A Child Called It | Study Guide

Dave Pelzer

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Course Hero. "A Child Called It Study Guide." Course Hero. 7 Feb. 2019. Web. 11 Aug. 2022. <https://www.coursehero.com/lit/A-Child-Called-It/>.

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Course Hero. (2019, February 7). A Child Called It Study Guide. In Course Hero. Retrieved August 11, 2022, from https://www.coursehero.com/lit/A-Child-Called-It/

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Course Hero. "A Child Called It Study Guide." February 7, 2019. Accessed August 11, 2022. https://www.coursehero.com/lit/A-Child-Called-It/.

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Course Hero, "A Child Called It Study Guide," February 7, 2019, accessed August 11, 2022, https://www.coursehero.com/lit/A-Child-Called-It/.

A Child Called It | Themes

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Impact of Mental Illness on Family

In a family, the basic needs of love, safety, food, and shelter are provided. Dave Pelzer shows how these ideals are upended when a parent is mentally ill. Rather than ensuring his safety, his mother becomes the main threat to it. This causes Dave to respond to his mother more out of fear than love, though he does love her and craves her love in return. As the abuse intensifies, Dave is deprived of food, adequate clothing, warmth, and even shelter as he is made to sit outside in wet clothing. While Dave's brothers are praised and encouraged, contributing to their sense of self-worth, Dave's mother withholds any encouragement from Dave, even when he wins a contest.

Being a part of a family means having a sense of position and belonging, but Dave's family members value their own survival over his as they are controlled by their mother's anger and bizarre behavior. Dave moves from feeling like he is a part of a "Brady Bunch-like" family where he is valued by his parents to losing his position as a son. As Dave's mother's alcoholism and bizarre behaviors increase, Dave is gradually disenfranchised from the family. His punishments separate him physically from the family. Initially, he is made to stand in the corner. Then he is not allowed to eat meals with them. Eventually he sleeps in the garage. The physical separation evolves into emotional separation as his brothers join in the neglect and abuse, possibly to ensure their own well-being, given the lack of safety and security they sense.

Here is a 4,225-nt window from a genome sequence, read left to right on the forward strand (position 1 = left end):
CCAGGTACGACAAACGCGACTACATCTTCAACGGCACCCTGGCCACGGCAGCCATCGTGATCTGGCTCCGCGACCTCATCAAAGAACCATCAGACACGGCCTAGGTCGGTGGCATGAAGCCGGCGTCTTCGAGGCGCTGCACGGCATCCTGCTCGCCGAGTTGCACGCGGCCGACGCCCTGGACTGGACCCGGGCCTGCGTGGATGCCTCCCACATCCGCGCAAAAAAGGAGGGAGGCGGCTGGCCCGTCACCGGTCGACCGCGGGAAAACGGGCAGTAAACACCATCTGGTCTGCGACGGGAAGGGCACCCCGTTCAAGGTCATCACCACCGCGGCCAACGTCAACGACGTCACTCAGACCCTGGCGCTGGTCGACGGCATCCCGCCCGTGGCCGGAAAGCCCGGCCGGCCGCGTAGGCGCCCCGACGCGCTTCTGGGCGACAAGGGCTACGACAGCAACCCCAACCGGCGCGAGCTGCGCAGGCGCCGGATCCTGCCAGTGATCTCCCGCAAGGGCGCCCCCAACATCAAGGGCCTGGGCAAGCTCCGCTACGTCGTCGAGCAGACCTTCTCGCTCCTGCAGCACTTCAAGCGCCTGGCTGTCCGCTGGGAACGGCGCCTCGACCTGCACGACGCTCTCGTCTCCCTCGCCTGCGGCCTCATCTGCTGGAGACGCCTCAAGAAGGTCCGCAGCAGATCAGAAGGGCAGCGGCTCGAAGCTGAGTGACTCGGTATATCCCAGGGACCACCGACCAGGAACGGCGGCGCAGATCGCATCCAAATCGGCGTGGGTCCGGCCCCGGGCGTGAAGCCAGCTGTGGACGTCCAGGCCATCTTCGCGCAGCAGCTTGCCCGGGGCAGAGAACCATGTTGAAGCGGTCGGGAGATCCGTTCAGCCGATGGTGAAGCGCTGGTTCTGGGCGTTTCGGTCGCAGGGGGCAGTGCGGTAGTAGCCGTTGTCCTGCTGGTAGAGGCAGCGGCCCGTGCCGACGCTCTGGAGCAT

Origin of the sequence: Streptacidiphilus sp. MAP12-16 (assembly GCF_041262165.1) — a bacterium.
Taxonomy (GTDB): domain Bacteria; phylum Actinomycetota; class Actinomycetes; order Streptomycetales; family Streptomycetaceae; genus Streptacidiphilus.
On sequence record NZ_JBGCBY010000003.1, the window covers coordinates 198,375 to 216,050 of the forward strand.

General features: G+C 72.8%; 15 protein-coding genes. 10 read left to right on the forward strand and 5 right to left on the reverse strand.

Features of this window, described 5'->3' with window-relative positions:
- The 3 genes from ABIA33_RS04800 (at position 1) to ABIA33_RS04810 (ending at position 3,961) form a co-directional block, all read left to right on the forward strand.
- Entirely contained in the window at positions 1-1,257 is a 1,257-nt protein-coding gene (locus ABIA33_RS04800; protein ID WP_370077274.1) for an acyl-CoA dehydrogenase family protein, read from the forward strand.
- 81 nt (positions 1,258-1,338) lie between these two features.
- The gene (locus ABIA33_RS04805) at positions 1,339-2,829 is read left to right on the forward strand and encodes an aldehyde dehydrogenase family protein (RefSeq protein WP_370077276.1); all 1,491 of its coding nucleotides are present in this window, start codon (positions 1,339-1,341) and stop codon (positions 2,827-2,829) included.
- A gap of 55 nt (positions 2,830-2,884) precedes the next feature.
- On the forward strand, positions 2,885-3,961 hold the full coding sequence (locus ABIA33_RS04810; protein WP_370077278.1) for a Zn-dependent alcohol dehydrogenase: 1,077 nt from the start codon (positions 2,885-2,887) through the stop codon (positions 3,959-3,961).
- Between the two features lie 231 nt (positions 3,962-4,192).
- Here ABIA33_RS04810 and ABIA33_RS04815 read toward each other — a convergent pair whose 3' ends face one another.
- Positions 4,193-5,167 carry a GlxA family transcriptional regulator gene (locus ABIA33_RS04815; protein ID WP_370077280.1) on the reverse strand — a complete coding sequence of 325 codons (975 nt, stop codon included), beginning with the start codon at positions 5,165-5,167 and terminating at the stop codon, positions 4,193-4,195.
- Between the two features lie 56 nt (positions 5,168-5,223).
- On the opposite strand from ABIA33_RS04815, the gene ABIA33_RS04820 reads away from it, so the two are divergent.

The status of family members is communicated by a family's language. Dave initially refers to his mother as "Mother." This shifts to "that bitch," and then "the Bitch," indicating she no longer occupies the position of mother to him. Similarly, Dave's mother calls him "the boy" and then "It," indicating she no longer affords him status as a son. Dave also refers to his home as "her house" to indicate it is the place she controls.

Parental Care and Self-Worth

Parent-child interactions play a critical role in communicating a sense of self-worth to a child and contributing to the child's developing sense of self-esteem. In the Pelzer home, the parents' treatment of Dave strips him of not only a healthy sense of self-esteem but also of all human dignity. As they deprive him of physical affection, care, food, and clothing, Dave begins to both feel and act more like an animal than a human being.

Self-esteem grows as family members encourage one another and share accomplishments, and Dave experiences such encouragement as a young child. When his mother teaches him to swim at a young age, she expresses pride in his accomplishment, nurturing his sense of self-worth. However, over time, she distances Dave from all the family's happy times: traveling together, sharing meals, and engaging in holiday traditions. Told he is a "bad boy," he begins to believe he is undeserving of love; called an "It," he loses all sense of self-worth and desires death. Readers come away from Pelzer's story with the impression that only those early years of encouragement, the faint support of his father, and Dave's own self-will saved him from a terrible fate.

Strength of the Human Spirit

Despite the horrific treatment Dave Pelzer endures, he exhibits a will to survive and the ability to imagine a better life. In addition, he maintains remarkable hope that his situation will improve.

Despite evidence to the contrary, Dave expresses faith in his parents long after they have lost his trust. Though time after time, Dave's superhero image of his father proves faulty, he remains steadfast in his view of his father as protector. When Dave's mother exhibits some kindness toward him, he believes she has changed.

The scene in the Epilogue as Dave revisits the places of his childhood with his son indicates he has survived with his spirit intact. He breaks the cycle of abuse, giving and receiving love from his son. He views his experiences as having contributed to his strength. By naming his son Stephen, Dave indicates he has forgiven his father for failing him and, instead, chooses to honor him.

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